Wednesday, June 30, 2010

Confession Wednesday- (un)Solicited Advice

I feel a serious compulsion to share my finds and favorites for food. I am noticing this to be almost out-of-body experience every time the opportunity to talk about it arises. If you tell me you are going to Portland, I will tell you not to miss Le Pigeon and coffee at Stumptown in the Ace Hotel. If you tell me you are going to San Francisco, I will immediately spew out Tartine and A16 (they rhyme too!). If it's D.C. (hello José Andrés paradise!), I will plead that you try Jaleo and urge you to bite the bullet (or bill) and try out MiniBar. Likely, the list will be actually longer in each place. I cannot help it.


And God forbid you are visiting Denver or not even visiting but hint at needing any sort of dining/food-related advice here. I will explain all of my likes and dislikes, share the basis of my knowledge, inquire into your preferences, lifestyle, and food quirks to recommend what I think will be a perfect dinner for you in Denver, a market you will love, a food specialty store that will change your life, a brunch or dessert that will blow your mind.


In the last two days, I shared my favorite spots in L.A. with my best friend who is currently there, my all time faves in San Francisco with my former boss, and I sent a couple from London, complete strangers, to Boulder's Cafe Aion and Frasca after merely sharing a table over a bite to eat at the Denver Civic Center open air market. Granted, all of these were solicited, well, maybe except for the couple from London. All they did was be friendly and seemingly interested in my obsession with food.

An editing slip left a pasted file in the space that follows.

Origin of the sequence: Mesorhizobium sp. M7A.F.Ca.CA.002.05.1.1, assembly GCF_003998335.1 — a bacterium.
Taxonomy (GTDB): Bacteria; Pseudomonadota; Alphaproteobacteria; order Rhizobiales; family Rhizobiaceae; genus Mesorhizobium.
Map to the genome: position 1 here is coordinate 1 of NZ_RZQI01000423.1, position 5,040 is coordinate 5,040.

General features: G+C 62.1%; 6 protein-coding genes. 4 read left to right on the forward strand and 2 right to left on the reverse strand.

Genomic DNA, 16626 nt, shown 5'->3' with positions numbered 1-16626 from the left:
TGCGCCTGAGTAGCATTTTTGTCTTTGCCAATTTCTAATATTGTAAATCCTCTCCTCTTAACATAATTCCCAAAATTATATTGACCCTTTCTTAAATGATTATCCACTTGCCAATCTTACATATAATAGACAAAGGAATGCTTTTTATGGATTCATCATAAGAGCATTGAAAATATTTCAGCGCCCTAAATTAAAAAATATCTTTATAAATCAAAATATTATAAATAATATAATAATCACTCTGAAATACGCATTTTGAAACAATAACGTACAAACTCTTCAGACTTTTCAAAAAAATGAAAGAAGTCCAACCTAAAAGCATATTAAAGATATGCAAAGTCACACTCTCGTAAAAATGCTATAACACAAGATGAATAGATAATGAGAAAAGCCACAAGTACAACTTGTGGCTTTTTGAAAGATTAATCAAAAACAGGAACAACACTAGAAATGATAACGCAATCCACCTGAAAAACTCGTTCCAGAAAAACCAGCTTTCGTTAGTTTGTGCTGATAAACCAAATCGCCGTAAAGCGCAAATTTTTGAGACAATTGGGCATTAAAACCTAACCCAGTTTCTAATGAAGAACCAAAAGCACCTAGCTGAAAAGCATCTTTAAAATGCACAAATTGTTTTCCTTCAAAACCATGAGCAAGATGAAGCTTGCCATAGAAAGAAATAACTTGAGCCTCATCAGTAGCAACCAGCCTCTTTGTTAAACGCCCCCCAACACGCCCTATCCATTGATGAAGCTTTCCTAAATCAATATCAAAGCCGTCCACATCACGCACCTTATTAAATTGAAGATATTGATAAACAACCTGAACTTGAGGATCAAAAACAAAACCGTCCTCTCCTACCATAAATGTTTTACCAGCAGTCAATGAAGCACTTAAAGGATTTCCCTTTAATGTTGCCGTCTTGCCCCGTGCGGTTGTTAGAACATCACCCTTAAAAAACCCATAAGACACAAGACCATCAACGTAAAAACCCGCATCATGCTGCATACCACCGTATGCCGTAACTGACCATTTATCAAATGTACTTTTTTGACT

Now, I have received my fair share of less-than-solicited advice having been through law school, a pregnancy, and having a two year old. I realize that my compulsion might be at times annoying. So, I try to tone it down and contain my excitement with your travels and potential food adventures. Sometimes, my efforts fail.


I say now it's your turn! I am about to embark on a summer of amazing travels - starting this weekend with New York City and Brooklyn, continuing in August with Seattle and Vancouver, and ending with Chicago in September (I know, my definition of summer is loose). These are all amazing food cities. Amazing. And this is not my first visit to any of them. My only issue is too many places, too little time. I can tell you this- I am set on sampling Prune in New York, Delancey's in Seattle, Vij's in Vancouver, and Alinea in Chicago. Of course I have a whole list of others that I have been dying to try, that friends or favorite foodies have recommended - I go to some lengths with food research- but I want to hear from you- what is one place I should absolutely not miss ... and maybe tell me why.


In my quest to prepare for some of the trips coming my way, I tried out a recipe from Lumière, a (formerly Rob Feenie, now) Daniel Boulud restaurant in Vancouver, that I have not never experienced (yet!). I’ve had this beautiful cookbook for several years and I am sad to report that this is really the first recipe coming out of it. The recipes are beautiful but intricate and more appropriate for a dinner party where you want to impress your guests than for a week (or weekend) dinner at home with Mr. Pasta-maker -- not that I don’t like to impress him.


This recipe is mostly easy, particularly if you happen to have a cup of veal reduction or reduced mushroom stock. I did, and it did make a beautiful tasty difference.